NEW YORK CITY (WABC) -- A bill under consideration by the NYC Council would ban landlords from performing criminal background checks on prospective tenants.
Supporters of the measure say lifting background checks would prevent discrimination while opponents say eliminating the screening is dangerous.
The Committee on Civil and Human Rights held an initial hearing Thursday morning on the Fair Chance for Housing Act.
Those in favor of the bill said landlords have been able to legally discriminate against people with criminal records, only adding to homelessness and crowding in shelters.
"Housing discrimination against people with convictions impacts hundreds of thousands of New Yorkers and their families, there are 750,000 New Yorkers who have conviction histories," said Andre Ward with Fortune Society.
The legislation would not bar landlords from checking the New York Sex Offender registry, and it would not apply to two-family homes or homeowners renting out single rooms.
And it would not impact NYCHA complexes, because background checks there are required by federal law.
But even with those exceptions, some say the bill presents safety concerns.
"If this bill passes, we're actually bringing that crime into our homes, to live next door to us," said City Council member Inna Vernikov. "We may actually not be safe in our own apartments and homes. This is a very dangerous bill that would harm most law-abiding New Yorkers."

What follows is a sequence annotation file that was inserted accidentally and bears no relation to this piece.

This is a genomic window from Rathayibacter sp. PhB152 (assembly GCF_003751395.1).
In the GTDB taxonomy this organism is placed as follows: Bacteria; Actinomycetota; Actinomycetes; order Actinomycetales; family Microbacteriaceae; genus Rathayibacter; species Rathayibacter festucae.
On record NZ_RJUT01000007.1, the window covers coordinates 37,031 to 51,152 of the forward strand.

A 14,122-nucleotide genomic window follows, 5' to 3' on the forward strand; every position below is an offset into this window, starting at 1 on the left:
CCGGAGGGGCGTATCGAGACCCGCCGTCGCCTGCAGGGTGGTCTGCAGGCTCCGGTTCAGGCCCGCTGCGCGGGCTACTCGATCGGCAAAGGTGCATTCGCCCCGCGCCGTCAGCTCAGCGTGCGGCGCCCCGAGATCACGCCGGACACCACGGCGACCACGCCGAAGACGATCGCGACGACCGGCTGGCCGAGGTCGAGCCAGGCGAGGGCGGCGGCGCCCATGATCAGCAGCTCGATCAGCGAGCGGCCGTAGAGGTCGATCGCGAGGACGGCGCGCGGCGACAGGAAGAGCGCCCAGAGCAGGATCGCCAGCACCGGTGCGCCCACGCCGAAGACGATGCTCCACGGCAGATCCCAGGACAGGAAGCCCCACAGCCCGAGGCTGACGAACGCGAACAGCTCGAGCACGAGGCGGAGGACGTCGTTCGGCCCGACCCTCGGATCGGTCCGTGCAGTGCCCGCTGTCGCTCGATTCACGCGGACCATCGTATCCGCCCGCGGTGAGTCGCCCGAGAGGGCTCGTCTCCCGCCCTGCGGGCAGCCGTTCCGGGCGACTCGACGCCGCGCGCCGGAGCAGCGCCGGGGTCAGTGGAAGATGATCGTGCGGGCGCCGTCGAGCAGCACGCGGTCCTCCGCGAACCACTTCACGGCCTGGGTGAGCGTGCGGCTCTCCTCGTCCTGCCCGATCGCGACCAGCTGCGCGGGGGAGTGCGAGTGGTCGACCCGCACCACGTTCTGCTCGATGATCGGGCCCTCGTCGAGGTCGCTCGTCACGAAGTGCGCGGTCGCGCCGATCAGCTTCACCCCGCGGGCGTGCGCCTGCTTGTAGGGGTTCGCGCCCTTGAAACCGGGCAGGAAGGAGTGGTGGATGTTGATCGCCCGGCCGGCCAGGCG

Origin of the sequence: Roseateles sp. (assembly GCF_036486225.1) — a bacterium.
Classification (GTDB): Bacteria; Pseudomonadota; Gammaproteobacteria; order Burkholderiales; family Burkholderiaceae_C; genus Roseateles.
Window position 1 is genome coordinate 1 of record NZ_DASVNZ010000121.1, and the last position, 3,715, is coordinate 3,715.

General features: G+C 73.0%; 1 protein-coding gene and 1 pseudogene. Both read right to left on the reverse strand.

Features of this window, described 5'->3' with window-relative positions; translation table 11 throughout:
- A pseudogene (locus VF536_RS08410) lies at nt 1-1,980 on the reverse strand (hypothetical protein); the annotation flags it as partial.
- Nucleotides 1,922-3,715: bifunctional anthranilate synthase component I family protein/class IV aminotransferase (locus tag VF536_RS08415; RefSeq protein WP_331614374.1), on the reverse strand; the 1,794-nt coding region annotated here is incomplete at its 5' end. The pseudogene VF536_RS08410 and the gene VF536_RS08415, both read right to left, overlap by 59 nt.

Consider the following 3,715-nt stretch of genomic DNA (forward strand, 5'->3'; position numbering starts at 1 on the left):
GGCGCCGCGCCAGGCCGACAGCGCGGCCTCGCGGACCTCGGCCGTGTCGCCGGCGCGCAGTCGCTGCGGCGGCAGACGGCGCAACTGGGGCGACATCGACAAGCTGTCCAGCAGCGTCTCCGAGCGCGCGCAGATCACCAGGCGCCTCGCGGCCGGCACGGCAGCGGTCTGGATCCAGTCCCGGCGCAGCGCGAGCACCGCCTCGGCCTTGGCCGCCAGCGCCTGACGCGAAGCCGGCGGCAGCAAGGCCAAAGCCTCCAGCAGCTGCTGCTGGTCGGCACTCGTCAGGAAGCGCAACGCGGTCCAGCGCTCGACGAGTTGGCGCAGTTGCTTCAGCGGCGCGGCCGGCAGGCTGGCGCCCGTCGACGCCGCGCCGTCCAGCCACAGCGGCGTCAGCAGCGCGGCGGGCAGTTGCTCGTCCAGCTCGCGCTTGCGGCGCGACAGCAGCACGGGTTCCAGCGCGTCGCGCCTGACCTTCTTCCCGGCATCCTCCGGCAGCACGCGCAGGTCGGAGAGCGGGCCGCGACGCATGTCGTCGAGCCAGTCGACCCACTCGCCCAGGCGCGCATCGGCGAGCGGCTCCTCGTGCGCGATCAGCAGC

Thirty of the council's 51 members have sponsored the proposed legislation, which also has the support of Public Advocate Jumaane Williams.
Mayor Eric Adams said he supports landlord background checks in concept.
"I'm always concerned about public safety, I want to be clear that if the bill reaches the exact desired results, no one should be denied housing based on their records," Adams said. "But I want to make sure residents in apartments, in buildings, in rentals, in small units, that they get the protection that they deserve. I'm a big supporter of having the lookback period, to allow a person to clean their record. There are some bills in Albany that are doing that now but I am just not a blanket support of it, I want to make sure that, particularly those who participated in violent crimes, we need to respect the safety of people who live in buildings. Sometimes we ignore that and I don't believe that."
A similar bill died last year but it appears it may have enough support to pass this year.
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